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arithmetic, branch of mathematics commonly considered a separate branch but in actuality a part of algebra. Conventionally the term has been most widely applied to simple teaching of the skills of dealing with Numbers for practical purposes, e.g., computation of areas, proportions, costs, and the like. The four fundamental operations of this study are addition, subtraction, multiplication, and division. In advanced study the concept of number is greatly generalized to include not only complex numbers, but also quaternions, tensors, and abstract entities with no other meaning than that they obey certain laws (see algebra). The division of arithmetic into the practical and the theoretical dates back to classical Greek times, when the term *logistic* referred to elementary arithmetic and the term *arithmetic* was reserved for the theory.

The Columbia Electronic Encyclopedia Copyright © 2004.

Licensed from Columbia University Press

Licensed from Columbia University Press

Branch of mathematics concerned with properties of and relations among integers. It is a popular subject among amateur mathematicians and students because of the wealth of seemingly simple problems that can be posed. Answers are much harder to come up with. It has been said that any unsolved mathematical problem of any interest more than a century old belongs to number theory. One of the best examples, recently solved, is Fermat's last theorem.

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Encyclopedia Britannica, 2008. Encyclopedia Britannica Online.

Branch of mathematics that deals with the properties of numbers and ways of combining them through addition, subtraction, multiplication, and division. Initially it dealt only with the counting numbers, but its definition has broadened to include all real numbers. The most important arithmetic properties (where *math.a* and *math.b* are real numbers) are the commutative laws of addition and multiplication, *math.a* + *math.b* = *math.b* + *math.a* and *math.a**math.b* = *math.b**math.a*; the associative laws of addition and multiplication, *math.a* + (*math.b* + *math.c*) = (*math.a* + *math.b*) + *math.c* and *math.a*(*math.b**math.c*) = (*math.a**math.b*)*math.c*; and the distributive law, which connects addition and multiplication, *math.a*(*math.b* + *math.c*) = *math.a**math.b* + *math.a**math.c*. These properties include subtraction (addition of a negative number) and division (multiplication by a fraction).

Learn more about arithmetic with a free trial on Britannica.com.

Encyclopedia Britannica, 2008. Encyclopedia Britannica Online.

In mathematics, the arithmetic-geometric mean (AGM) of two positive real numbers x and y is defined as follows:## Example

To find the arithmetic-geometric mean of a_{0} = 24 and g_{0} = 6, first calculate their arithmetic mean and geometric mean, thus:

First compute the arithmetic mean of x and y and call it a_{1}. Next compute the geometric mean of x and y and call it g_{1}; this is the square root of the product xy:

- $a\_1\; =\; frac\{x+y\}\{2\}$

- $g\_1\; =\; sqrt\{xy\}.$

Then iterate this operation with a_{1} taking the place of x and g_{1} taking the place of y. In this way, two sequences (a_{n}) and (g_{n}) are defined:

- $a\_\{n+1\}\; =\; frac\{a\_n\; +\; g\_n\}\{2\}$

- $g\_\{n+1\}\; =\; sqrt\{a\_n\; g\_n\}.$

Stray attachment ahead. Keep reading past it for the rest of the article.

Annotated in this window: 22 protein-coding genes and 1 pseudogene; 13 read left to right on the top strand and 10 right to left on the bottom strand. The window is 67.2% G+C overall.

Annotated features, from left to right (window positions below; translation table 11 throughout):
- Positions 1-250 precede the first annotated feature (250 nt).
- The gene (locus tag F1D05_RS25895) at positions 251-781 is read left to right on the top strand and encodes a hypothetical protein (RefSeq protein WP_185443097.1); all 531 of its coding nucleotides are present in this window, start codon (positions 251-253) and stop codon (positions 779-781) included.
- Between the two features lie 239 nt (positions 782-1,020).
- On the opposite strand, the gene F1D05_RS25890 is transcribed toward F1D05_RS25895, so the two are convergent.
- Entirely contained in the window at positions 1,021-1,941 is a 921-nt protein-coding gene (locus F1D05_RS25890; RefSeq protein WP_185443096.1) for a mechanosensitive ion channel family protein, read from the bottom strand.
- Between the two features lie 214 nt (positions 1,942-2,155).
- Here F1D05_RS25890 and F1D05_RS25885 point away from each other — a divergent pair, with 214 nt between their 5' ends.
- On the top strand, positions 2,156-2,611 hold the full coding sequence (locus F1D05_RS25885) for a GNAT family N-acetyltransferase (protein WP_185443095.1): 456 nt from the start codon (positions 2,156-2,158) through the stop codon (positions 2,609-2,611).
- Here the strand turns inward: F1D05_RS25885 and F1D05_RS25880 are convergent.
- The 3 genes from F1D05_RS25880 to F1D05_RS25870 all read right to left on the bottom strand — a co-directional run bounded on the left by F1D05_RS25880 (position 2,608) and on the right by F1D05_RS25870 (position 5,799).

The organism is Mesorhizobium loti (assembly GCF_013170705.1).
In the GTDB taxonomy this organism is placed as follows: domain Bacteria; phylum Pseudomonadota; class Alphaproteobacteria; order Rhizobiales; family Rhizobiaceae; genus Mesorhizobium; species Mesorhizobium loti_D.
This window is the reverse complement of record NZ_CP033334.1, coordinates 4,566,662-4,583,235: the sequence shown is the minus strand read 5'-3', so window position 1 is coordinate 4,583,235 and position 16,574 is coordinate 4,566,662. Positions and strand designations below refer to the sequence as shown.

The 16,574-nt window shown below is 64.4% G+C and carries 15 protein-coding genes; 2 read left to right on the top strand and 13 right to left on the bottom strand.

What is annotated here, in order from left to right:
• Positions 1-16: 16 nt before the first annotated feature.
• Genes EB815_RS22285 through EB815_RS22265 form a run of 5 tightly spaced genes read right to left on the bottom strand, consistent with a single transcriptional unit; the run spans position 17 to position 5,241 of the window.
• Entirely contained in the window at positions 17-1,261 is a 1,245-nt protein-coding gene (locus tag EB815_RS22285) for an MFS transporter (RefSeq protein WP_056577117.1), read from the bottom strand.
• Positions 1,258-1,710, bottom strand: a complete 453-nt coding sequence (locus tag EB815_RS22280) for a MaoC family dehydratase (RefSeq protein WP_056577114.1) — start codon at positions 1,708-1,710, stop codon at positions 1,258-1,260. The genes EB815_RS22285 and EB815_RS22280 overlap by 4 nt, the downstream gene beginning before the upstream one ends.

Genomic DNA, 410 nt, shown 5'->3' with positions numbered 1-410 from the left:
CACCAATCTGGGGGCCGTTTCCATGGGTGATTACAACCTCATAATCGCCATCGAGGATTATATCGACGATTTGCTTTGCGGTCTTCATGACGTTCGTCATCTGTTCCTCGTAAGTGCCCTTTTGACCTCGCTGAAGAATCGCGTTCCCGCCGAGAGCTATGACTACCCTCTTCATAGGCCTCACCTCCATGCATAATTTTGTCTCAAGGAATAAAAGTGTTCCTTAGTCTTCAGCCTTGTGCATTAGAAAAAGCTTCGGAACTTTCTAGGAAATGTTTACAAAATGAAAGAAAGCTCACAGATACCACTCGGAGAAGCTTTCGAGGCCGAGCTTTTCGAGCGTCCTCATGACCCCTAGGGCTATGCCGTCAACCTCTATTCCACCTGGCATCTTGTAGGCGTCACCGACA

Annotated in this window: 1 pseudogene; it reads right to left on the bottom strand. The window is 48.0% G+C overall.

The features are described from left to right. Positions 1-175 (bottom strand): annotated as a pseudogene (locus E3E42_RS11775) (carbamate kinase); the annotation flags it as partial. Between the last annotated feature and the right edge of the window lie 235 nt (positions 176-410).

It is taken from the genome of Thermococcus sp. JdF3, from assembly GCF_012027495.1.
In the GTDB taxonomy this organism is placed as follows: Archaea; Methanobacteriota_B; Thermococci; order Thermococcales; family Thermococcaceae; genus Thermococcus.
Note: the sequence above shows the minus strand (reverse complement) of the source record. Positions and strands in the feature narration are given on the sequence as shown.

These two sequences converge to the same number, which is the arithmetic-geometric mean of x and y; it is denoted by M(x, y), or sometimes by agm(x, y).

- $a\_1=frac\{24+6\}\{2\}=15,$

- $g\_1=sqrt\{24\; times\; 6\}=12,$

and then iterate as follows:

- $a\_2=frac\{15+12\}\{2\}=13.5,$

- $g\_2=sqrt\{15\; times\; 12\}=13.41640786500dots$ etc.

The first four iterations give the following values:

n a _{n}g _{n}0 24 6 1 15 12 2 13.5 13.41640786500... 3 13.45820393250... 13.45813903099... 4 13.45817148175... 13.45817148171... The arithmetic-geometric mean of 24 and 6 is the common limit of these two sequences, which is approximately 13.45817148173.

## Properties

M(x, y) is a number between the geometric and arithmetic mean of x and y; in particular it is between x and y.If r > 0, then M(rx, ry) = r M(x, y).

There is a closed form expression for M(x,y):

- $Mu(x,y)\; =\; frac\{pi\}\{4\}\; cdot\; frac\{x\; +\; y\}\{K\; left(left(frac\{x\; -\; y\}\{x\; +\; y\}\; right)^2\; right)\; \}$

where K(x) is the complete elliptic integral of the first kind.

The reciprocal of the arithmetic-geometric mean of 1 and the square root of 2 is called Gauss's constant.

- $frac\{1\}\{Mu(1,\; sqrt\{2\})\}\; =\; G\; =\; 0.8346268dots$

named after Carl Friedrich Gauss.

The geometric-harmonic mean can be calculated by an analogous method, using sequences of geometric and harmonic means. The arithmetic-harmonic mean can be similarly defined, but takes the same value as the geometric mean.

## Implementation in Python

The following example code in Python computes the arithmetic-geometric mean of two positive real numbers:from math import sqrt

def avg(a, b, delta=None):

if None==delta:

delta=(a+b)/2*1E-10

if(abs(b-a)>delta):

return avg((a+b)/2.0, sqrt(a*b), delta)

else:

return (a+b)/2.0

## See also

## References

- Jonathan Borwein, Peter Borwein, Pi and the AGM. A study in analytic number theory and computational complexity. Reprint of the 1987 original. Canadian Mathematical Society Series of Monographs and Advanced Texts, 4. A Wiley-Interscience Publication. John Wiley & Sons, Inc., New York, 1998. xvi+414 pp. ISBN 0-471-31515-X

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Last updated on Friday October 10, 2008 at 04:53:00 PDT (GMT -0700)

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